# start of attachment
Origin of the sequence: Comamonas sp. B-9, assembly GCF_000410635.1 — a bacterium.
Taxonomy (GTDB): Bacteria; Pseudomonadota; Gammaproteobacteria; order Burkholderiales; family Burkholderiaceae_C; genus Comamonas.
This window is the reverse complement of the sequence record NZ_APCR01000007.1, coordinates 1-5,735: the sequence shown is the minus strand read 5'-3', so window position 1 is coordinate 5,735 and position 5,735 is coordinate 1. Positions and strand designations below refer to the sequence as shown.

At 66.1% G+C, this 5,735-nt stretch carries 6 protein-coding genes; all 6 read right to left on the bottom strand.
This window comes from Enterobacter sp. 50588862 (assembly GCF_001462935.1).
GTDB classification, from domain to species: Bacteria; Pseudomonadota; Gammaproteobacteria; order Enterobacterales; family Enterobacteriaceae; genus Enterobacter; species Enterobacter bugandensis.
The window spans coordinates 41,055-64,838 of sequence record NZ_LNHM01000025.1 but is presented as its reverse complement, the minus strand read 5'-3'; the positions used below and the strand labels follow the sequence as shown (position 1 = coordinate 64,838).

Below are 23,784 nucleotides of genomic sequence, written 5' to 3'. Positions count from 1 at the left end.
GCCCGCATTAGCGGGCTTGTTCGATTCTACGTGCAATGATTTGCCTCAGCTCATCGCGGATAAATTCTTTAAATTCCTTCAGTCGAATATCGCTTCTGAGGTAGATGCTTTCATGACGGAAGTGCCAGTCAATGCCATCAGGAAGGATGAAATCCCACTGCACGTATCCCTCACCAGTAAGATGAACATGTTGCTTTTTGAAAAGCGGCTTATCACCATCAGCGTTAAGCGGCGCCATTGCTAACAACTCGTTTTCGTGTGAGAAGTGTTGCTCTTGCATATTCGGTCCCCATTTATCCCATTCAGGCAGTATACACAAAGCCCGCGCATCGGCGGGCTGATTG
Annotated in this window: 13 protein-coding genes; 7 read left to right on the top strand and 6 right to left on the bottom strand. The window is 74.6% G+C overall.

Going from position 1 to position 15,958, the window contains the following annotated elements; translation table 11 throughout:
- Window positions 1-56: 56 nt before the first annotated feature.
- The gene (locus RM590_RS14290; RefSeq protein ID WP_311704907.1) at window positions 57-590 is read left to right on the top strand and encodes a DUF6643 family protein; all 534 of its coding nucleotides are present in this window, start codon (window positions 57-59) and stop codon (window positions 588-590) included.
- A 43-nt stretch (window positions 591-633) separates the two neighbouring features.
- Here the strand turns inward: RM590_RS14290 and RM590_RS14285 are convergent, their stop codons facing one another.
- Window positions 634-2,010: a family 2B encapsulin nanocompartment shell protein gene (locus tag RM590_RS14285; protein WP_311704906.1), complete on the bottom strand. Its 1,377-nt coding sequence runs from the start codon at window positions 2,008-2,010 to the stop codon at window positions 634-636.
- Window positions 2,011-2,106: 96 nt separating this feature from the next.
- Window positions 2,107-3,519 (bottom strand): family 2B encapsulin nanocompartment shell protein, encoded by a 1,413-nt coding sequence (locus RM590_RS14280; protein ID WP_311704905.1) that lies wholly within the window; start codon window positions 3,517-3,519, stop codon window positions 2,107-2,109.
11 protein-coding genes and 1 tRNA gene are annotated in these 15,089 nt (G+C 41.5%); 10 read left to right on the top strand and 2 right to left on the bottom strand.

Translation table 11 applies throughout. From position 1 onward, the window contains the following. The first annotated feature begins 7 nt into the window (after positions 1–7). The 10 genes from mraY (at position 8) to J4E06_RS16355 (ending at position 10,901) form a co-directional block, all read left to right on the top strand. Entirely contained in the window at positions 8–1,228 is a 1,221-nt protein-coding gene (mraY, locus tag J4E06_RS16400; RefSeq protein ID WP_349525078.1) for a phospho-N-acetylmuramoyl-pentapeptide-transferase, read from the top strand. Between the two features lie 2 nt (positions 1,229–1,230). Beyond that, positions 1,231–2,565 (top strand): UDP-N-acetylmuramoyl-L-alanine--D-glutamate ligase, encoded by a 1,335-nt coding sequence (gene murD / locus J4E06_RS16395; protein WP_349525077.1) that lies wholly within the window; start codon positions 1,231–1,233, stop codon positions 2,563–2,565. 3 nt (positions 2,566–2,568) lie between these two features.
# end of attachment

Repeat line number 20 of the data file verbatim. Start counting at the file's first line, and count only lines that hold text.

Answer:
Translation table 11 applies throughout. From position 1 onward, the window contains the following. The first annotated feature begins 7 nt into the window (after positions 1–7). The 10 genes from mraY (at position 8) to J4E06_RS16355 (ending at position 10,901) form a co-directional block, all read left to right on the top strand. Entirely contained in the window at positions 8–1,228 is a 1,221-nt protein-coding gene (mraY, locus tag J4E06_RS16400; RefSeq protein ID WP_349525078.1) for a phospho-N-acetylmuramoyl-pentapeptide-transferase, read from the top strand. Between the two features lie 2 nt (positions 1,229–1,230). Beyond that, positions 1,231–2,565 (top strand): UDP-N-acetylmuramoyl-L-alanine--D-glutamate ligase, encoded by a 1,335-nt coding sequence (gene murD / locus J4E06_RS16395; protein WP_349525077.1) that lies wholly within the window; start codon positions 1,231–1,233, stop codon positions 2,563–2,565. 3 nt (positions 2,566–2,568) lie between these two features.